Connecticut River commission member to address river’s significance

By Collegian News Staff

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Connecticut River (Flickr: JimmyWayne)

While rivers may have once been a foundation of transport, shipping and a crossroads of people and cultures, some may take for granted their ongoing significance. But not Nathaniel Tripp, a member of the Connecticut River Joint Commission, a two-state council comprised of representatives from New Hampshire and Vermont which examines issues facing the river.

Tripp will present a lecture titled “The Connecticut River: A Confluence of People, Place and Environment” Tuesday at 4:30 p.m. in the Cape Cod Lounge of the Student Union at the University of Massachusetts, according to a Friday release from the school’s Office of News and Media Relations.

Tripp, who represents Vermont on the Commission, has worked with a variety of figures from residents to business owners to politicians and lobbyists in dealing with issues facing the Connecticut from sustainability to transportation needs, according to the release.

He is also the author of the 2005 “Confluence,” which illustrates the myriad manners in which rivers connect people.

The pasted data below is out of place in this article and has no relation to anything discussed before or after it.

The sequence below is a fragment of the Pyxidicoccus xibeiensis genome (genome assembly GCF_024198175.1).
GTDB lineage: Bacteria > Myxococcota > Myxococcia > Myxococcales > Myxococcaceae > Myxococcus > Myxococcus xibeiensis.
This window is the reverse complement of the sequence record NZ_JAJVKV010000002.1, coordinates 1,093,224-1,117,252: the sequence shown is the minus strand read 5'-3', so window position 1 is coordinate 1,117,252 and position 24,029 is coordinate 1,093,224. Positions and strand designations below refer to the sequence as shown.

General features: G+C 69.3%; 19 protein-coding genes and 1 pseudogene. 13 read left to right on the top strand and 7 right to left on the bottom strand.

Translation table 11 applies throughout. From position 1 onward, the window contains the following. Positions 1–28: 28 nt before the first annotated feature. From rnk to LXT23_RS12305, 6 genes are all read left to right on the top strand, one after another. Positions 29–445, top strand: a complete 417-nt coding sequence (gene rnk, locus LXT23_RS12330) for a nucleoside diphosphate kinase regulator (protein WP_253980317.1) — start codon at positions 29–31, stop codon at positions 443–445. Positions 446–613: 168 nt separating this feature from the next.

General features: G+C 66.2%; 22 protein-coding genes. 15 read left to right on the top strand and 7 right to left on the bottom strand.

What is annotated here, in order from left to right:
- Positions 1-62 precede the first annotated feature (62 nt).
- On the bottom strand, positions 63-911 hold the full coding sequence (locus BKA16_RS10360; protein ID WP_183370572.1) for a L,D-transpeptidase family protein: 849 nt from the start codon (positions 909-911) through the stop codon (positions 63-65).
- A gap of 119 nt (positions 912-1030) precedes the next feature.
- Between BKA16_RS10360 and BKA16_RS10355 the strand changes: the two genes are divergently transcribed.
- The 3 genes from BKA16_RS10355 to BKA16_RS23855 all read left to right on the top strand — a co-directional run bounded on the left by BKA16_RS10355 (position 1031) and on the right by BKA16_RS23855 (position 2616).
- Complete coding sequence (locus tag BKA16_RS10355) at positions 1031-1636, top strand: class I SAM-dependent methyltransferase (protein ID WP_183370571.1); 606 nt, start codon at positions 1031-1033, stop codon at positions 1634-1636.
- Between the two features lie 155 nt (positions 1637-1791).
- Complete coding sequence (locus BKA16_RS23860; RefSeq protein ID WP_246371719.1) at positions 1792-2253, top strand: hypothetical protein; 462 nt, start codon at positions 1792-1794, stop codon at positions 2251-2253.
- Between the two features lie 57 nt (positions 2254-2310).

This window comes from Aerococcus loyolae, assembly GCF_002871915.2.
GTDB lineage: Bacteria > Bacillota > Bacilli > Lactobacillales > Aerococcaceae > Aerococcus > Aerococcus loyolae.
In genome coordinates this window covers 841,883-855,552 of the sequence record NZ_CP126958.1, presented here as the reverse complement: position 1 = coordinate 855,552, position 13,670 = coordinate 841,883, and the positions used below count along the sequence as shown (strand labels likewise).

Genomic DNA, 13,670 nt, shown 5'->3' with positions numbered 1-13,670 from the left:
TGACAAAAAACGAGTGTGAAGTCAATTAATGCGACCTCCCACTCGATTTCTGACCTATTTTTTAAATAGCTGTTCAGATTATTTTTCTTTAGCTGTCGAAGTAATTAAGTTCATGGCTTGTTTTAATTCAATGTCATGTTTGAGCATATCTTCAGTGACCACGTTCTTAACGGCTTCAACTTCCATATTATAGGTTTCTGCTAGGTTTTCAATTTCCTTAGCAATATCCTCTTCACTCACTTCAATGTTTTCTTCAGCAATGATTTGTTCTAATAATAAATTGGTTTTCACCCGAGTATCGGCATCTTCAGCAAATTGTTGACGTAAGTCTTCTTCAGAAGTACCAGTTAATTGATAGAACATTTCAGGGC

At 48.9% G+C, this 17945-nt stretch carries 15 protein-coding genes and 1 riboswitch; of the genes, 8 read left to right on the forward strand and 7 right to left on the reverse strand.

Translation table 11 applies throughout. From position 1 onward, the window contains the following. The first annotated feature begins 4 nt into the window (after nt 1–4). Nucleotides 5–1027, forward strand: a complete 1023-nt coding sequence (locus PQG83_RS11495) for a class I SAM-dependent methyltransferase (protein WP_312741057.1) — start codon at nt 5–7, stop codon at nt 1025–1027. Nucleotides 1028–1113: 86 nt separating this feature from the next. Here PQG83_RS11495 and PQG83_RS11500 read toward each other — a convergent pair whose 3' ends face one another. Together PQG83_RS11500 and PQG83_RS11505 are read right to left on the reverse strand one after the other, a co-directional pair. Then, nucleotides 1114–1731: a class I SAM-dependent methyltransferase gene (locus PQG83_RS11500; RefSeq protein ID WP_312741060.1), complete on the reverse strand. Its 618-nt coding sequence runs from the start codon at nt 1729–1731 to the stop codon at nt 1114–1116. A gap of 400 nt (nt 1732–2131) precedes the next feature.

Tripp’s lecture is being sponsored by the Environmental Institute, the geosciences department and the UMass public history program, as well as the Five College sustainability seminar series, according to the release. The talk is free and open to the public.

According to his profile on the Florida-based literary agency Dwyer & O’Grady, Tripp lives on a hillside farm in Vermont, where he has resided for some 30 years. At his farm, he raises sheep and vegetables, his page states. The Vietnam War veteran has also alternately worked in film and television and also authored a memoir, “Father Soldier Son,” published in 1996 by the Steerforth Press. He has also authored several children’s books, including “Thunderstorm,” published in 1994 by Dial BYR, and “Snow Comes to the Farm,” which appeared in 2001 from Walker Books.

According to its website the Connecticut Joint River Commission is a partnership between both northern New England states’ governments and “businesses, farmers, conservationists, and other citizens.” The Commission attempts to create “a strong and vibrant economy while conserving the natural wealth and beauty of this special place.”

– Collegian News Staff